His first teaching post was at St Thomas’ College in Colombo, Ceylon, and later he became an assistant master at the Colombo Academy there. The College of St Thomas the Apostle, founded in 1851, was, and still is, a private Anglican school, providing both primary and secondary education according to Christian values. The Colombo Academy was founded in 1836 as a private institution to educate the children of the upper classes and was apparently modeled on Eton College. When Mr Cave was there, it started to send pupils to Oxford University. It is now known as the Royal College, arguably the foremost Public School in Sri Lanka. In September 1886 Mr Cave returned to England to take up the post of senior assistant master at what was then called the Oxford High School. Two years later he was Headmaster. A meteoric rise, indeed.

Following Mr Pollard’s foundation work in developing the School’s reputation as a respected educational establishment in the city, Mr Cave’s reign saw increased academic success, more pupils on the school roll and more new buildings. Alongside this, however, was growing dependence on the local education authority and the government’s Board of Education. This was particularly the case after the First World War, when the increased provision of secondary education became an important issue in the country.

Even in 1922, however, as evidenced in the Editorial of the December issue of the school magazine, the country’s drive for expansion of secondary education was still being questioned.

“Certain people are now demanding that all children shall have a ‘secondary’ education, and this, without considering the cost or the advantage [sic] to the nation. For our part we cannot see how this is to be done, unless the whole system of elementary education is changed, and all the schools in the country are put on a dead level. We hope the ‘German’ methods are not going to find supporters amongst responsible politicians.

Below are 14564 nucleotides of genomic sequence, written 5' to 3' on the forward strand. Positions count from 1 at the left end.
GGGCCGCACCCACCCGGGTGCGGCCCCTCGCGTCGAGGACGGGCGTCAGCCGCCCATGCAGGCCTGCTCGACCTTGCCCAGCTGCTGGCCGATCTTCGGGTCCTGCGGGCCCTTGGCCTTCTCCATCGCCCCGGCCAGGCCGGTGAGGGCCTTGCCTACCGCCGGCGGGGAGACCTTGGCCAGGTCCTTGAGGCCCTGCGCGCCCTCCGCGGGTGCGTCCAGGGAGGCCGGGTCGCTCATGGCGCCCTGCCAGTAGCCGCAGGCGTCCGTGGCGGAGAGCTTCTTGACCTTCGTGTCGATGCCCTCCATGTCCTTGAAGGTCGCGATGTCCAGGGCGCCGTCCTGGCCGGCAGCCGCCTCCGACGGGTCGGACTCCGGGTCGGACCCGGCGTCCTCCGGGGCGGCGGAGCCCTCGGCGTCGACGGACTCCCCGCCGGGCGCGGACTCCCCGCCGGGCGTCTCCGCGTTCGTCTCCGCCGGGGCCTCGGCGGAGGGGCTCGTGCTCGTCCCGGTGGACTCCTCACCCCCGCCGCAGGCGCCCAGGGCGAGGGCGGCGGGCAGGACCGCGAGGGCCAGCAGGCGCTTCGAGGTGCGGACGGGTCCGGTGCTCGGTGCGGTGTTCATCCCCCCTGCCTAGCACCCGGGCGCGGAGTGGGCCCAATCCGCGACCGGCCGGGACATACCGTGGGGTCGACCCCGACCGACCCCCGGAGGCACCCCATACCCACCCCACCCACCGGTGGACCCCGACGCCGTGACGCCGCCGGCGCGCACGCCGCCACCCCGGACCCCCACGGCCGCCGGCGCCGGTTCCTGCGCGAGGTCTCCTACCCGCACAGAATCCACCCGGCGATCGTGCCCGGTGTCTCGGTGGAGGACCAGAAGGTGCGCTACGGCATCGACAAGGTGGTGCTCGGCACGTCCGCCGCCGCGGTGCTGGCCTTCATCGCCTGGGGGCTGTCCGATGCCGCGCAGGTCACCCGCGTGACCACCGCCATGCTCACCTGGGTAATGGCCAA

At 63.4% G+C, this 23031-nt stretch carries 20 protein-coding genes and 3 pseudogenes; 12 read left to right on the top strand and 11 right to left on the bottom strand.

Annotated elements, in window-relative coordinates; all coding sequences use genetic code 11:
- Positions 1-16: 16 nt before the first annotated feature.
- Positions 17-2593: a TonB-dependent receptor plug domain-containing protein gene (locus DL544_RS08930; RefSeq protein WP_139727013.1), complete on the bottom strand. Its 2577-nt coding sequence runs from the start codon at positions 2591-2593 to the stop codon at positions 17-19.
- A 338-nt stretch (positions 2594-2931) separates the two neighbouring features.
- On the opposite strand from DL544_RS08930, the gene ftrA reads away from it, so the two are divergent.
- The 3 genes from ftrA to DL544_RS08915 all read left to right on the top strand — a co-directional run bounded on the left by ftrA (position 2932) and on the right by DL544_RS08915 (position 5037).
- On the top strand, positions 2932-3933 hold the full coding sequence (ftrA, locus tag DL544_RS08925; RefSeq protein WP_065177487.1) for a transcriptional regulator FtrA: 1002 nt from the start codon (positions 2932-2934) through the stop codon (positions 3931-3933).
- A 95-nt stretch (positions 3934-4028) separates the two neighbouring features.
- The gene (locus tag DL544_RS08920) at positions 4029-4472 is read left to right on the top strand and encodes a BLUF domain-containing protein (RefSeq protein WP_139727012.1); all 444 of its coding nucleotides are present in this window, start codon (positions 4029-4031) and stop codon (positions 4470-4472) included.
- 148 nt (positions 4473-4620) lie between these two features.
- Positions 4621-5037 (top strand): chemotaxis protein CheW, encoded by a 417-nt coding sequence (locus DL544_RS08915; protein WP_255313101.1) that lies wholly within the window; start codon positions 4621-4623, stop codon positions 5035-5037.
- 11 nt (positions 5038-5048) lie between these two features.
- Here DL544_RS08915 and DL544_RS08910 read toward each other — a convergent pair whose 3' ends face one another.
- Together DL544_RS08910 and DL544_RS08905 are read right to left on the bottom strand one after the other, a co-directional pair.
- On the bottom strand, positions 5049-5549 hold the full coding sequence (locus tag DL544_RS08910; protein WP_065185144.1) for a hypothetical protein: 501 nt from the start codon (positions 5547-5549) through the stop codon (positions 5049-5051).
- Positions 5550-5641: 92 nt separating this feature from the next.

“There is a very broad and easily climbed ladder already, by which any boy may gain as much as he desires, let us leave matters alone now for another decade or two before we change. This restless age no sooner gets a scheme built up, then there comes a desire to pull it all down and build something else before the scheme is fairly tried.”

Under Cave’s headmastership numbers began to increase again. Assets were generally in excess of liabilities, though initially by a very small margin. By1892 the financial position was much more stable. The number of pupils began to rise steadily, apart from a couple of years, and this trend continued until the turn of the century.

That growth might have been greater if there had been boarding facilities at the School, as had been originally intended. To the left of the railings in front of the School there is a blocked doorway, which was to have been the entrance to the Headmaster’s residence and the boarding quarters of the School. Not unusually at this time, boys from surrounding districts were boarded out, and so were able to attend the School.  The first Headmaster A T Pollard was eventually given permission in 1881 to take in boarders at his home in Bradmore Road and later in 1891 the Rev H R Hall, for example, was given permission in 1891 to take 12 boarders, which increased to 18 a few years later.

More scholarships became available and in 1891 Greek was again offered free to scholarship holders. Academic success continued: four scholarships and exhibitions to Oxford in 1888, two in 1889 and one in 1891. The results in the Oxford Local Examinations were also very good.

 By 1892 the School was clearly in need of additional accommodation. This was identified as two classrooms, a Chemistry laboratory, Headmaster’s room and a caretaker’s house. The School’s original architect estimated the cost to be £4,000, but the Governors considered this to be too much. In the end it was decided to ask the City Council for a grant of £2,500 maximum. A letter from a Mr Nicolls suggested that a gymnasium and a playing field were required, but this was rejected out of hand as funds were not available. A Special Committee was set up on the suggestion of one Hugh Hall, initially an opponent of the School, but increasingly becoming one of its supporters. The Committee confirmed the absolute necessity of building two more classrooms and a laboratory, at a cost of £2,400.There was the usual haggling. One criticism was that the School was attended by pupils from surrounding districts such as Witney, Abingdon, Islip and Yarnton, thus providing education for families who were not ratepayers of the City of Oxford, who were to raise the loan.